I don't think she should feel entitled to this support, I only want to make sure you have reasonable expectations here. Your landlord would be kind of an idiot to let you do this, to trade someone who they know can pay for someone who they don't know can pay. In order to make sure your own credit and housing situation remains stable, you should probably be at least assuming financially that you're going to be on the hook for the rest of the rent until such time as the landlord has formally terminated the lease. You don't want to wind up surprised by that.

Again, not about whether she's behaving well here, this is purely about the fact that she's not saddling you with this lease--you did that yourself and you need to plan for it being enforced exactly according to the terms as written. Not that you can't go after her for part of it later if the landlord comes after you for the money, but there's still going to be an impact on your credit and rental history if you do that.

Plan for that, and then if you can get out of it or if you can get her to get a roommate, great. Fail to plan for that, and you could wind up hurting later if you've taken on other living expenses and you suddenly can't afford another $1500 a month.
posted by Sequence at 9:56 PM on February 16 [9 favorites]


She's a grown woman who does not need any charity from any man.
posted by Ideefixe at 10:02 PM on February 16


Do you think I am being taken advantage of?
Absolutely 100%

Who gives a shit though? It's only money and you should do what makes you feel better.

Also, move out and don't have sex with her again.
posted by fullerine at 11:14 PM on February 16 [6 favorites]


What's happening with the dogs? Is she taking them? Would helping her out with the rent also be helping them?
posted by thebots at 12:23 AM on February 17 [1 favorite]


We haven't figured out the dogs yet, I think we're going to split them. Also we haven't had sex since the breakup.
posted by masters2010 at 5:19 AM on February 17


We're mostly friendly but she often drops little digs at me and on more than one occasion has come into my room crying talking about how I've ruined her life.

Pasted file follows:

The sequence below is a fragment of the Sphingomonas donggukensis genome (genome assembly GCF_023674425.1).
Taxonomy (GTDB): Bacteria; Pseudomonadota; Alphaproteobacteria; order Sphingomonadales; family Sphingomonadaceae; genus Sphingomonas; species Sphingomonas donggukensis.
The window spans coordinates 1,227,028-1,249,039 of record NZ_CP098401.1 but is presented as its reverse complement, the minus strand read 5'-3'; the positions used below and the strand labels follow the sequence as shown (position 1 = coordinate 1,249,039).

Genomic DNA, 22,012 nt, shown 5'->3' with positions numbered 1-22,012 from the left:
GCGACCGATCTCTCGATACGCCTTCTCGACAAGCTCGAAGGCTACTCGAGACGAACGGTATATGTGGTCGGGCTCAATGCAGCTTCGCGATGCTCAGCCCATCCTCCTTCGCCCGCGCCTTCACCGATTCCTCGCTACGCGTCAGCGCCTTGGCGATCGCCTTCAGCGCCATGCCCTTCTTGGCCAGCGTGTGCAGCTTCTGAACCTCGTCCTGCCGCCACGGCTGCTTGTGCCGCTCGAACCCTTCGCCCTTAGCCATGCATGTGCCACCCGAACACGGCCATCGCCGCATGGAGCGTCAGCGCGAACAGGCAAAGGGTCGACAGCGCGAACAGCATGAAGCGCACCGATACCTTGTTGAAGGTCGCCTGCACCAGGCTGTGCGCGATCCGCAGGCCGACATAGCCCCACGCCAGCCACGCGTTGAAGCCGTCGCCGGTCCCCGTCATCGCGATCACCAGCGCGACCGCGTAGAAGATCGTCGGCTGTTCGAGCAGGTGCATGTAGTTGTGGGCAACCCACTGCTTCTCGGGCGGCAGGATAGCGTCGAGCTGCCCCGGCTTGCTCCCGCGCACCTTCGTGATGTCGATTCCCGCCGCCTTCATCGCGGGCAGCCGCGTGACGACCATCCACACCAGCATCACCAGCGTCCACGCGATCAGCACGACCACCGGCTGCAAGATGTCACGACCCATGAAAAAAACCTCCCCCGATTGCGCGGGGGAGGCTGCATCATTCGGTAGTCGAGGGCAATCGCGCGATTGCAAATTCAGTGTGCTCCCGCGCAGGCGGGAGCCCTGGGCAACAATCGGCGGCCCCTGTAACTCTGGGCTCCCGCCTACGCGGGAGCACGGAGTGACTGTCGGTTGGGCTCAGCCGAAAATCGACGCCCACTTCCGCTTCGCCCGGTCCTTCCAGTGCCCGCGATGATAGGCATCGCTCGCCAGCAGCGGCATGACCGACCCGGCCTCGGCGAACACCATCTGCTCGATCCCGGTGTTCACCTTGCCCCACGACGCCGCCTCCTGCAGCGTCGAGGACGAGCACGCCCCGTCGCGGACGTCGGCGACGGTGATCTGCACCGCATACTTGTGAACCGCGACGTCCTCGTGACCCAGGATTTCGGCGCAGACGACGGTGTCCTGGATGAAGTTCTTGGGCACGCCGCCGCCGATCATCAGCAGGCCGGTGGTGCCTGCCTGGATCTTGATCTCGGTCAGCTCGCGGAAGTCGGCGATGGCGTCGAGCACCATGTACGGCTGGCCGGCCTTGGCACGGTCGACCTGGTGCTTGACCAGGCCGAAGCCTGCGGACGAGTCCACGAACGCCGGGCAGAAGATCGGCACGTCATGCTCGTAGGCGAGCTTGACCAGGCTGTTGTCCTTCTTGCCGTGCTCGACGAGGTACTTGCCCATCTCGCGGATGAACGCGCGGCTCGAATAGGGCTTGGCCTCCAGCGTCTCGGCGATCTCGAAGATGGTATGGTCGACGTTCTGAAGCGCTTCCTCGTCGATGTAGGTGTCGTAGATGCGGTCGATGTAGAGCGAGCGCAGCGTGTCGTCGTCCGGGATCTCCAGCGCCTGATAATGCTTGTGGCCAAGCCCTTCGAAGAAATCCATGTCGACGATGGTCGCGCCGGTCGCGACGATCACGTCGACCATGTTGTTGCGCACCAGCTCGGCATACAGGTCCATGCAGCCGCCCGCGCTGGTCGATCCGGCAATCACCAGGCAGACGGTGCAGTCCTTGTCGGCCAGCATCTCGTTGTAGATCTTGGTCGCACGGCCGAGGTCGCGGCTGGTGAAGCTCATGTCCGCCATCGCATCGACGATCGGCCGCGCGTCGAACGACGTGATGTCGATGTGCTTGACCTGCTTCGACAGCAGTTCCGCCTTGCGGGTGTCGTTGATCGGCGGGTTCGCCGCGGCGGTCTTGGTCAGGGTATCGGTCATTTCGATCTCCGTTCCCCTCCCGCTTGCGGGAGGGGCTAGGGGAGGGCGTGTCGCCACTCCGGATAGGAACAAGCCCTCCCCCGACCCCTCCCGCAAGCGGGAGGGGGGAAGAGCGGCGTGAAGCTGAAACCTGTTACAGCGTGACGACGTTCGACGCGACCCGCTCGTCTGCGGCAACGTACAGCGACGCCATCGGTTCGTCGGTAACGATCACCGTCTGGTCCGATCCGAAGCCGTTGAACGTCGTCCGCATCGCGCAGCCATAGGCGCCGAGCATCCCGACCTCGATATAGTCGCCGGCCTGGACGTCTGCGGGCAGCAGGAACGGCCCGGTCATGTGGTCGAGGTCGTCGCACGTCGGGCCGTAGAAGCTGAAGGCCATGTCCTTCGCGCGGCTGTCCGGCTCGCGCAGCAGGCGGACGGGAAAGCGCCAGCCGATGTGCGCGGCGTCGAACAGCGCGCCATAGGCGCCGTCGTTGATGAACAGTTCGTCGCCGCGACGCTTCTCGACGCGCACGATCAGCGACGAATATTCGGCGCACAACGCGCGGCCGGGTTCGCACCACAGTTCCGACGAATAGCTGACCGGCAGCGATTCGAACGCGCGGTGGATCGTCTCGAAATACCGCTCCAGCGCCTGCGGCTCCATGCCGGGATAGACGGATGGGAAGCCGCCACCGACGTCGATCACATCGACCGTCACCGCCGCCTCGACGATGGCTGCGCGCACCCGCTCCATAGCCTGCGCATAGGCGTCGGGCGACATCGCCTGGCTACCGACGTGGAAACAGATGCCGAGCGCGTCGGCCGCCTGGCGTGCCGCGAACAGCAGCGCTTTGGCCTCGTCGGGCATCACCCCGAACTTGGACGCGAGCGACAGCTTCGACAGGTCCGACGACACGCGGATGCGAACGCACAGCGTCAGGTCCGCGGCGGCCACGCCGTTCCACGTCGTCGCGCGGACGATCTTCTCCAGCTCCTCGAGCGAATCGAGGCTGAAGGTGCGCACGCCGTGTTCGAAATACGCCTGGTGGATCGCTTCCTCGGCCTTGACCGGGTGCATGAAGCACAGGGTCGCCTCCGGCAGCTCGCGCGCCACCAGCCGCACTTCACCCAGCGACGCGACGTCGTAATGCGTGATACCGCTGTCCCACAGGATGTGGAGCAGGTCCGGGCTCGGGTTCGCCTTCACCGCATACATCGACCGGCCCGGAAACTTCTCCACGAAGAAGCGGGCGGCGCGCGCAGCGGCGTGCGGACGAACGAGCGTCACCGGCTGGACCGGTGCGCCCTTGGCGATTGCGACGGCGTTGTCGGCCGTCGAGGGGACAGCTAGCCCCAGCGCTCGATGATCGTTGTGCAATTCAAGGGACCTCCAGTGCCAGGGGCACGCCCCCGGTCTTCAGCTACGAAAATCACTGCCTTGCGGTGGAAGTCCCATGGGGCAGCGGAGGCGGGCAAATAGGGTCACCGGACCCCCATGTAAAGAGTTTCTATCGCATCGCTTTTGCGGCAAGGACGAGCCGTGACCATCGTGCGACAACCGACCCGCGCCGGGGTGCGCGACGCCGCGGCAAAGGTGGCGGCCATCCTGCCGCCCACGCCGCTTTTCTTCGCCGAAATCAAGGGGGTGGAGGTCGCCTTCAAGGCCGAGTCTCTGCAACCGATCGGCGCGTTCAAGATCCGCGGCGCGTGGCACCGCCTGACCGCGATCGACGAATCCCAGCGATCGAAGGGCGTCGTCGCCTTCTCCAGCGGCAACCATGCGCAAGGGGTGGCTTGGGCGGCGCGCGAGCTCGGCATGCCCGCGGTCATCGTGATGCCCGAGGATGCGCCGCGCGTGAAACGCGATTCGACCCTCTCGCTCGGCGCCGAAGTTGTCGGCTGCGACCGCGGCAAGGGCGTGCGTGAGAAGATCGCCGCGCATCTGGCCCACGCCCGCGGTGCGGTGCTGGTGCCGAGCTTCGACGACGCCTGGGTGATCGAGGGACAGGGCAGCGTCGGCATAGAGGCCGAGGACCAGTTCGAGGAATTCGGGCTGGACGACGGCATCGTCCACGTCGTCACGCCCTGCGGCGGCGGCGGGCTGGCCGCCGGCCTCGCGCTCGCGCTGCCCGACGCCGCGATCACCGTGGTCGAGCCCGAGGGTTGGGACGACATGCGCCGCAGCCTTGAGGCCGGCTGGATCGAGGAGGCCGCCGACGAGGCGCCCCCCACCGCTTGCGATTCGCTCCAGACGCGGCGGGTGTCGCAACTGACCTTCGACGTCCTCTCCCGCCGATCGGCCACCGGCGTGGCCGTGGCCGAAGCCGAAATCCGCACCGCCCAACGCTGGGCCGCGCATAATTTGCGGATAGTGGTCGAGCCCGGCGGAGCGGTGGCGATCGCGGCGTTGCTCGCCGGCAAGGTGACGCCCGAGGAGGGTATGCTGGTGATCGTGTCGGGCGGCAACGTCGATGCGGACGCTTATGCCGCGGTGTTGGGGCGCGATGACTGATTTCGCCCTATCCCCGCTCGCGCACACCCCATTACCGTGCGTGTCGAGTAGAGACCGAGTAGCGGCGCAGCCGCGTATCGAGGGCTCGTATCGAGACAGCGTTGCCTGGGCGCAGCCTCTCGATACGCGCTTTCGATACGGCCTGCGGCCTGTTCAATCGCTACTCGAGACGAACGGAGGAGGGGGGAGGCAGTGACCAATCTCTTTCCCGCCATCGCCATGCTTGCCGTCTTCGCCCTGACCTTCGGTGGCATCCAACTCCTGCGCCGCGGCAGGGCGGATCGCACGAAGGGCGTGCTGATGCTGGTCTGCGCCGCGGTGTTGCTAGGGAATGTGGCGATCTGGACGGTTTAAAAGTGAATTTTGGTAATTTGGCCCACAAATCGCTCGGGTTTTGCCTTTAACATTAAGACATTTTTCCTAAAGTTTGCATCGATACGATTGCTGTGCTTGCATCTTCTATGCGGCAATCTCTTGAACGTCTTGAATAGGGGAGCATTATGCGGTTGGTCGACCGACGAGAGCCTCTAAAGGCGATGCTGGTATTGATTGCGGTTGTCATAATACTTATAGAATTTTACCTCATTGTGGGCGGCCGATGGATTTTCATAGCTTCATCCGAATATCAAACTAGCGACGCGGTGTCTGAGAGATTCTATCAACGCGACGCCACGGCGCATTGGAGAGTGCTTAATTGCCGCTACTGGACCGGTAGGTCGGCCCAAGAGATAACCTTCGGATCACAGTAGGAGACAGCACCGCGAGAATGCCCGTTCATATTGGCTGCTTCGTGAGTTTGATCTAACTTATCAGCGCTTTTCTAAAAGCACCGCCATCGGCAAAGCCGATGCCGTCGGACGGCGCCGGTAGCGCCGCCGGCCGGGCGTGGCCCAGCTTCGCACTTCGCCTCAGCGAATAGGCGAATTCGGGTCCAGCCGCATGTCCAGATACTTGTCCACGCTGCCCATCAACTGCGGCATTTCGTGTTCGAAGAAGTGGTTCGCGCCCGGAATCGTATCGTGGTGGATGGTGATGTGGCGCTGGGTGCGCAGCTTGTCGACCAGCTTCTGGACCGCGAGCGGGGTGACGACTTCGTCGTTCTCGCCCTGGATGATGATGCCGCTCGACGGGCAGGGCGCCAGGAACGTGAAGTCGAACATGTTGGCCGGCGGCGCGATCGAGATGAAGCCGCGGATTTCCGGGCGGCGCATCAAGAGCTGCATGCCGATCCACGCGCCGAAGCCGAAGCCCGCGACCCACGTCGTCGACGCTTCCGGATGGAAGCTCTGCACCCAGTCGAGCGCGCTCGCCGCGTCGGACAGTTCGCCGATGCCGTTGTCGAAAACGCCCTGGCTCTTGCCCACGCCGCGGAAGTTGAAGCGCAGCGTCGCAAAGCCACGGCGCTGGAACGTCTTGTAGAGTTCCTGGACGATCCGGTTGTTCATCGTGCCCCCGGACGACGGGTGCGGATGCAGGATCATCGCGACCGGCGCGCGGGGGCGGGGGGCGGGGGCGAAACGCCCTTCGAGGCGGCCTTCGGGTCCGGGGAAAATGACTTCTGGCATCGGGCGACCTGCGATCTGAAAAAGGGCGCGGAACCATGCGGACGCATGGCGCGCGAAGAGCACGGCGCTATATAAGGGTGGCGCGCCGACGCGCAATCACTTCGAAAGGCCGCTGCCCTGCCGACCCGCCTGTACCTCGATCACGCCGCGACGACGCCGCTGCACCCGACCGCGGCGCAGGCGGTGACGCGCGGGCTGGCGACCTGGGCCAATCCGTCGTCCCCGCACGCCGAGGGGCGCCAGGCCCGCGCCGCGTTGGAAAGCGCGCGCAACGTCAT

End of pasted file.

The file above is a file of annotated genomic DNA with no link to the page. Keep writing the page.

Well, IAN in this relationship, but I have been in many, and a person who does this... let me just say, these incidents are like mice in the house. For every meltdown you see, there are many others you don't. It's not behavior that gets better, as long as you have to live inside the crucible with all the elements that contribute to the reaction.

From this statement alone, I intuit that she is likely to blame you for unpleasantness, for life obstacles, for anything that makes it necessary for her to shift focus from the graduation/job goal to things like paying bills and rent and all that. And that path is likely to only escalate, over the next 6 months.

There's empathy, and there's a sense of obligation, but there is also guilt over you (maybe) internalizing responsibility for what looks like a person in a lot of pain. Breakups are about many things, but the sense of loss, time wasted, trust broken, etc., can be utterly devastating; planning for the future, pets together, etc., are SO hard to handle, when you see your (imagined) future, dashed before your eyes. It's even more so for someone who may not have had a lot of well-formed coping skills to begin with. At age 26, I don't know many people who are super-skilled in that area. That she blames you, takes it out on you, tries to wound you (either aggressively or passive-aggressively) tells me there is a deep well of anger and resentment. Is it justified? Who knows. And at this point, it's kind of irrelevant.

Here's my take- nothing you do will mitigate that anger. No amount of money will ever be enough; no arrangements will ever be sufficient, etc. That well cannot be filled by you, since you are the person who caused it. To think there will ever be "enough" that you can do, is a guaranteed recipe for disaster. There isn't.

Sure, money and favors etc. may seem to smooth the path now, and appear to be forms of "compensation," but again, they are always only temporary, stopgap measures. This is why the only true solution is (as others have posted) to take care of YOU. Otherwise the precedent for dependency is set. You go on record as "admitting responsibility" because you continue to offer solutions, money, etc. to mitigate her issues.

If you cannot see yourself cutting off all support, can you at least set a threshold, beyond which you promise yourself, no further? This much money, this much leeway, etc.? Or will you simply not be able to draw hard lines with her? I am sorry this is happening. I wish you both the best.
posted by I_Love_Bananas at 5:28 AM on February 17 [3 favorites]


If you move out, your ex will find a way to pay her rent.

I would not assume this. There's an FPP on the blue right now about how frequently evictions happen to people who everyone thinks can get their family to help.

Jessamyn is correct that this is a cultural thing. From my cultural perspective, if I were dating you afterwards, I would be horrified to learn that you had lived for 1.5 years with a woman you had no intention of marrying, broken up with her when she started making noises about it, and then despite knowing she had no ability to pay for the apartment you rented together, bounced on the financial obligation in the most stressful part of her schooling. Straight up horrified. Personally, I'd feel like you were morally on the hook for the whole thing (minus the third she can pay) until July. But there may also be women who don't have these feelings, and might be horrified you were paying for an ex's apartment. How you react to this stuff often depends on what you feel the obligations are in a long term relationship. So what does your cultural background say about these kinds of situations?
posted by corb at 5:29 AM on February 17 [18 favorites]